From the anniversaries of William Shakespeare’s death to The Great Fire of London, this blog looks at five key anniversaries happening in 2016¬†and their importance on the world stage.

Battle of Hastings (950 years)


Nine hundred and fifty years have passed since the Battle of Hastings. Regarded by some to be the most crucial battle fought on British soil, it marked the end of Anglo-Saxon rule and the beginning of Norman rule under William the Confessor. The impact of Norman rule included the introduction of feudalism, the building of magnificent castles, including the White Tower at the Tower of London as well as places of worship, such as Westminster Abbey.

William Shakespeare’s death (400 years)


Four hundred years have passed since the death of arguably the greatest playwright ever known. Shakespeare’s legacy is such that his works are still debated in schools and universities today. Author of 38 plays and over 150 sonnets, Shakespeare’s works have influenced writers for generations since his death, including Thomas Hardy and Charles Dickens. His use of language also helped shape modern English as evidenced by the fact he is the most quoted author in Samuel Johnson’s A Dictionary of the English Language, the first ever English Dictionary.

Great Fire of London (350 years)


Three hundred and fifty years ago, London was decimated by the Great Fire of London. Started in a bakery in Pudding Lane, the fire quickly spread, mainly due to the city’s houses being constructed out of wood. The fire destroyed St Paul’s Cathedral and approximately 84 churches before abating. Surprisingly, only eight deaths were reported. The resulting legacy of the Fire was a brand new cathedral, the famous St Paul’s Cathedral and it was also ensured that new houses be built out of stone and brick, rather than wood. You can read more here about what really started The Great Fire of London.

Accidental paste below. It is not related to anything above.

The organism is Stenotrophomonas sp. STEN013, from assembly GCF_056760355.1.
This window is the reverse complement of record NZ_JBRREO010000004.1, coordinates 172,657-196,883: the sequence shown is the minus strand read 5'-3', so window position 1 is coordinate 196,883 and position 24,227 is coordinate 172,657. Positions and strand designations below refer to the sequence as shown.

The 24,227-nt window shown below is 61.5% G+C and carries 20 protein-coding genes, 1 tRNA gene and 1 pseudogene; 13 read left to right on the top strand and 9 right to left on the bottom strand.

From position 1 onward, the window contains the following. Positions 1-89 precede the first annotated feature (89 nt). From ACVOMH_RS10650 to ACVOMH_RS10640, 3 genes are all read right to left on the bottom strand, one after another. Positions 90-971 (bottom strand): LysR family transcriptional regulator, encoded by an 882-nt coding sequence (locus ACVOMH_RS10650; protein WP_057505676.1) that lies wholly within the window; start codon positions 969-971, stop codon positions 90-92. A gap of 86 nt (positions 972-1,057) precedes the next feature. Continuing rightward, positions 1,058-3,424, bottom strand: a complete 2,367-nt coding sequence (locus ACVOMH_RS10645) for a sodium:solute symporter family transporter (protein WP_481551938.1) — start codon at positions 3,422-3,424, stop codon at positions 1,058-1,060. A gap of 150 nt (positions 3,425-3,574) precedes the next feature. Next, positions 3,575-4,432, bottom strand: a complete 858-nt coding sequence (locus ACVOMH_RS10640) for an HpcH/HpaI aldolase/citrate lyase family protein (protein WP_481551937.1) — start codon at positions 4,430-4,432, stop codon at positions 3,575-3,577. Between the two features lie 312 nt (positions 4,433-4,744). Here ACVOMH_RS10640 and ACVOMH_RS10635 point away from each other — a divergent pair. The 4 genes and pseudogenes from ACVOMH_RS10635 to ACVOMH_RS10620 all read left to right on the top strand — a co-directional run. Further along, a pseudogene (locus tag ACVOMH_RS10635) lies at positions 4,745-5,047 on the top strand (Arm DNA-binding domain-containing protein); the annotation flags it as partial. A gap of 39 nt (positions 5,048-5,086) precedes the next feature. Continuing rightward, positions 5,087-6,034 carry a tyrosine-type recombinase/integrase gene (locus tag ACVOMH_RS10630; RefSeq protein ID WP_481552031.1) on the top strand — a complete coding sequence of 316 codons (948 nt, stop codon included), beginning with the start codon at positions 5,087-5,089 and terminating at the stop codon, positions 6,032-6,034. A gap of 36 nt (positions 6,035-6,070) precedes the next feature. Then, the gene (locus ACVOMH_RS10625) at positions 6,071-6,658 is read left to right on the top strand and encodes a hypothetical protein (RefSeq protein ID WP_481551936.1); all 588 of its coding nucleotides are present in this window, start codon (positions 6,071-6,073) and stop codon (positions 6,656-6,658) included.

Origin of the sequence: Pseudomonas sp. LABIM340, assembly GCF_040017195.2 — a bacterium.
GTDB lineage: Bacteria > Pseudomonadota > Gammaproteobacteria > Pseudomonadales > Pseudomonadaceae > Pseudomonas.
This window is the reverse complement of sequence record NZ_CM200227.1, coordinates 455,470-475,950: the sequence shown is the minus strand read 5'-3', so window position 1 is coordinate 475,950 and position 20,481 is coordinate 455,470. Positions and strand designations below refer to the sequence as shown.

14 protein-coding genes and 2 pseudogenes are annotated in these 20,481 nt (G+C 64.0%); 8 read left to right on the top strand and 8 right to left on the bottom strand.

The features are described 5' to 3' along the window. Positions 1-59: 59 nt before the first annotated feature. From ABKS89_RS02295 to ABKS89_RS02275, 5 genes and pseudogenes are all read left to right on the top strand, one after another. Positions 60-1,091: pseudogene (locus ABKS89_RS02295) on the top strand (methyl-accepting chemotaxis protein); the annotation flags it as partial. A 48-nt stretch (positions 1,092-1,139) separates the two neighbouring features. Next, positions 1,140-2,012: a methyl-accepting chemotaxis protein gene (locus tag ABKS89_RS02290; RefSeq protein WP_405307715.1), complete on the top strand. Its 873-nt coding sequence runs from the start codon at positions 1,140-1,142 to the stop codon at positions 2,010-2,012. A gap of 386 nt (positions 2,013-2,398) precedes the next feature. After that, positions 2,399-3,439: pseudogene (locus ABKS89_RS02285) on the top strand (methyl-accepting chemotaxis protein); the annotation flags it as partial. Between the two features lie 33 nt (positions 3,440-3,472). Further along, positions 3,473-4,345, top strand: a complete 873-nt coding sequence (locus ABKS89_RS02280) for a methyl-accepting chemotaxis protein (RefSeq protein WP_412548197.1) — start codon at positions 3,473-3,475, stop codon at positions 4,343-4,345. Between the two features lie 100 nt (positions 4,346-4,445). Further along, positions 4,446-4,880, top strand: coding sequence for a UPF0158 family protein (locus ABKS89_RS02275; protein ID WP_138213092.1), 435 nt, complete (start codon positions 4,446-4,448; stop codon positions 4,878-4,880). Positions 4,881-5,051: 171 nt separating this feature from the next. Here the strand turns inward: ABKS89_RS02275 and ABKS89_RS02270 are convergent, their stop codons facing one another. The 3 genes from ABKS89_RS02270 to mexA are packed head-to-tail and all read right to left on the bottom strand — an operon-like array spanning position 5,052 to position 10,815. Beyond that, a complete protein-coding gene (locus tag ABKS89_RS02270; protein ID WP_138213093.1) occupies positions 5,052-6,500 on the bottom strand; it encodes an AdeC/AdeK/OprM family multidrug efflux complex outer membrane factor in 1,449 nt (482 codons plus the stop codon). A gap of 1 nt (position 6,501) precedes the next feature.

Battle of the Somme (100 years)


In 1916, one of the largest battles fought during World War I began. Fought over five months, over 1 million men were either wounded or killed, making it one of the bloodiest battles in history. On the first day alone, the British army had almost 60,000 casualties, the worst day ever recorded in British army history for soldiers deaths in a single day. Aside from the huge loss of human life, it was also noteworthy as the first battle to combine the use of tanks, planes and soldiers.

Pearl Harbour (75 years)

December 7 marks 75 years since the Attack on Pearl Harbour. The attack made by the Japanese Empire on the unaware American Navy moored at Pearl Harbour resulted in the deaths of over 2,400 men and signalled the start of of World War II for America, who up until that point had remained neutral. It brought about the Infamy Speech by President Roosevelt the following day. The war was to continue for a further four years, ending in the dropping of the atom bombs on Hiroshima and Nagasaki, at the cost of many lives.